Reviews of 2007

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Reviews of 2007

Microscope contributor

The year has been a busy one in terms of reviews and the highlights below demonstrate that all sides of the industry were producing quality products.

January

The month saw the BETT show, which proved yet again that education is a great sector to operate in because of the size of the market and the appetite for technology.

There was a great deal of attention on the Consumer Electronics Show that vied with the slot machines for attention in Las Vegas. The organisers of the Vegas show must have been smiling through gritted teeth as the press pack and attention shifted to the Mac World conference, where Apple CEO Steve Jobs took the wraps off its iPhone.

The month’s recommended products included a Peak II Flash Drive offering 8GB of capacity and a Kingston 4GB SD memory card.

February

With a great deal of emphasis on consumer electronics, those resellers looking for an angle into the market had plenty of options. Xitel, a name that had cropped up a couple of times already this year, created a range that exploits some of the functions you wish an iPod could perform but doesn’t, like broadcasting a picture from the iPod to a television.

Other vendors also had an eye firmly fixed on the home market, with Thermaltake coming up with an incredibly inventive product. The marketing material for the Mozart TX Home Entertainment Center promoted the ability of using the 7in screen to keep an eye on the kids in the bedroom while you enjoy watching films.

March

With CeBIT awash with products that are only just now proclaiming that they are ‘Vista ready’ the trickle through of the Microsoft operating system is increasingly looking like a third quarter prospect.

Elsewhere Foxconn sent in a graphics board that showed why the company is such a force to be reckoned with. The nVidia SLI-Ready GeForce 8800 is allegedly the world’s first Direct X 10 GPU.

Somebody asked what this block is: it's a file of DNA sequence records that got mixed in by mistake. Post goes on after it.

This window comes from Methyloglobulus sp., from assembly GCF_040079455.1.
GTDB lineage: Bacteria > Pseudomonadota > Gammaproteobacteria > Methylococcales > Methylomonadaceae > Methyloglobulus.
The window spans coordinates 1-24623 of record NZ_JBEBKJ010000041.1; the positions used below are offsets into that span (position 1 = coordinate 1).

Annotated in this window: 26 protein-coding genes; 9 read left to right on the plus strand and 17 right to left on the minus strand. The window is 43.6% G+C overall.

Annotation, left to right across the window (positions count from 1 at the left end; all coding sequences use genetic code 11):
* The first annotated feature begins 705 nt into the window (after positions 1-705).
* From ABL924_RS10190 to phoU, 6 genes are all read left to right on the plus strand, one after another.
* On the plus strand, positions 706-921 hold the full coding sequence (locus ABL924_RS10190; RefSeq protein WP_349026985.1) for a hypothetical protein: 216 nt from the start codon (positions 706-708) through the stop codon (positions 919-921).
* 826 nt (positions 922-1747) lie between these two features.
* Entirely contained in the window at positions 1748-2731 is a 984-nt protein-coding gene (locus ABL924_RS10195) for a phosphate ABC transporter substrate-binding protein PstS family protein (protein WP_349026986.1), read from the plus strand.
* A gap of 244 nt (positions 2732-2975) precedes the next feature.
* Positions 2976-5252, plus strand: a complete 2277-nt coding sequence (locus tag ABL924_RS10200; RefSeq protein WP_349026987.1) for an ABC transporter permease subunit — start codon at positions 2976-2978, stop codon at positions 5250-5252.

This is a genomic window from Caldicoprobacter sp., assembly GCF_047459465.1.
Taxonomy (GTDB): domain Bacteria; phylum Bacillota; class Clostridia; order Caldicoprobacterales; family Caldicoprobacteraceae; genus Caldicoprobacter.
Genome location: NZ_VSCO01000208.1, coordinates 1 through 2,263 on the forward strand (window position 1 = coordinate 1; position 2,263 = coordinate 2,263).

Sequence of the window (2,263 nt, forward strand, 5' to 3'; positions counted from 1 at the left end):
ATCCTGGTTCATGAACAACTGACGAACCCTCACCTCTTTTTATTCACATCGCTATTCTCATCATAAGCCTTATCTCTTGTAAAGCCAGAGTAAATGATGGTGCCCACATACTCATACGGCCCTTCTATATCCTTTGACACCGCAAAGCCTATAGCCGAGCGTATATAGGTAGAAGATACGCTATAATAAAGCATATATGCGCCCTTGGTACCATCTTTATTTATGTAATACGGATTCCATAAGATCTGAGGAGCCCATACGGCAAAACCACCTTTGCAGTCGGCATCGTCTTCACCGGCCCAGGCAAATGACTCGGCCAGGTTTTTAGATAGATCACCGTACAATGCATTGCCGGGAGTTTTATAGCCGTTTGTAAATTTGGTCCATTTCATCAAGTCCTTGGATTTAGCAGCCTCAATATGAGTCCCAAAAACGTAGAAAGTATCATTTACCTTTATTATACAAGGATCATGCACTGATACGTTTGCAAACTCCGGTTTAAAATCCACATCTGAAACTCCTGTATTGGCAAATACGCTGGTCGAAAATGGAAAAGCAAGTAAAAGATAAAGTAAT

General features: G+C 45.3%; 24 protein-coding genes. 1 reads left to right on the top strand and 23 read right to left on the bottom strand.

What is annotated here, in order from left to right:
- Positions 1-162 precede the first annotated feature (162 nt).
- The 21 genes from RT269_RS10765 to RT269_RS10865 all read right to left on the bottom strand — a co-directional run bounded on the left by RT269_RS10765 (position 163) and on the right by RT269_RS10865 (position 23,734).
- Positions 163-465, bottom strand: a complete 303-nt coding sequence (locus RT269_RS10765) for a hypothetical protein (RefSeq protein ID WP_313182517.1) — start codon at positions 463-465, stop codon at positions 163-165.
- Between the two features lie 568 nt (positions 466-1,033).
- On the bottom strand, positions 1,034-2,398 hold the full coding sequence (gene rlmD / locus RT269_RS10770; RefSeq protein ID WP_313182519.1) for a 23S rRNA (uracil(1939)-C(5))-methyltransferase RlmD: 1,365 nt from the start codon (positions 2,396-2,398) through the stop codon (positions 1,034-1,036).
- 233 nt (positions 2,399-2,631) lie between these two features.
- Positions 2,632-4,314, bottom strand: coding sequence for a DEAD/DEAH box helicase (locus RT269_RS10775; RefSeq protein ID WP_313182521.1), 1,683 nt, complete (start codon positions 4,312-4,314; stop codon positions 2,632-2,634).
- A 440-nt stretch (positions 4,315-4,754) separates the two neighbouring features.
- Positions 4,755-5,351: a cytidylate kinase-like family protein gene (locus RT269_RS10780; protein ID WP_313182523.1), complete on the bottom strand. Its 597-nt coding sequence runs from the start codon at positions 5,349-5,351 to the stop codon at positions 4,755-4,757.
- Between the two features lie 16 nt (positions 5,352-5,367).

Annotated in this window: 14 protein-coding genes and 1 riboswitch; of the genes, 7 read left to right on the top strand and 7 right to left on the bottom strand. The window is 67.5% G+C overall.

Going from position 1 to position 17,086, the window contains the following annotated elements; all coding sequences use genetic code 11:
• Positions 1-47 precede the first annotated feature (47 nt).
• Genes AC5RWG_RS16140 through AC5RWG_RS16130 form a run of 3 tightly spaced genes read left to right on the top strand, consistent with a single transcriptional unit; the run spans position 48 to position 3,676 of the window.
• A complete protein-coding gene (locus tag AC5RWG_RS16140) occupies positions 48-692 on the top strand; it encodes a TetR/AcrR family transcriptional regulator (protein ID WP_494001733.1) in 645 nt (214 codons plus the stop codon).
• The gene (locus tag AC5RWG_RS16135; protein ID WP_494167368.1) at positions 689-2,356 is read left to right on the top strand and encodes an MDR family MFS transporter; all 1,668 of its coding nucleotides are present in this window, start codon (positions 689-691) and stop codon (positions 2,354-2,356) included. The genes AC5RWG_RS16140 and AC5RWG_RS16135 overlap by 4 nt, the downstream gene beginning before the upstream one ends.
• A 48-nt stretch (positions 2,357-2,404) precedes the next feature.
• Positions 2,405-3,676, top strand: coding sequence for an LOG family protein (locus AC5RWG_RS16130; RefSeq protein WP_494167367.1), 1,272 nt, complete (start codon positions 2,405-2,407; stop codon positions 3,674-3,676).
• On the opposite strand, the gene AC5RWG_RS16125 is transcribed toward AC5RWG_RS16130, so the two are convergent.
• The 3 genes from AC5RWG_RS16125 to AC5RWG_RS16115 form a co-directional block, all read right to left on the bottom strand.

Alongside that was another example of the craze for all things security with the Webroot Spy Sweeper that would appeal to those customers fearful of their every transaction being spied on by malicious forces, hoping to make a buck or two out of their vulnerability.

April

The month saw a range of products including a gaming laptop from Rock, which proved that a mobile computer can compete with a desktop in performance terms when it comes to the latest games. Asus also rolled out its G1, a gaming notebook that packed a punch with a nVidia GeForce Go 7700 graphics card.

Other highlights for the month included a couple of chassis that proved design is at the forefront of that industry, with Thermaltake aiming its Lanbox at the portable gaming market and Antec with
a full-size ATX unit with a perspex side window and a sleek black finish.

May

Sound and vision was the unofficial theme of the month with Creative and Gear4 providing the means to get the sound. T20 PC speakers from Creative were described by our reviewer as the missing piece in the desktop jigsaw. Gear4 showed with the Houseparty 24/7 that it is possible to take a product like the iPod and add tons of value.

Elsewhere the emphasis was on digital images, with Canon providing the latest in digital camcorder technology with the DC50.

June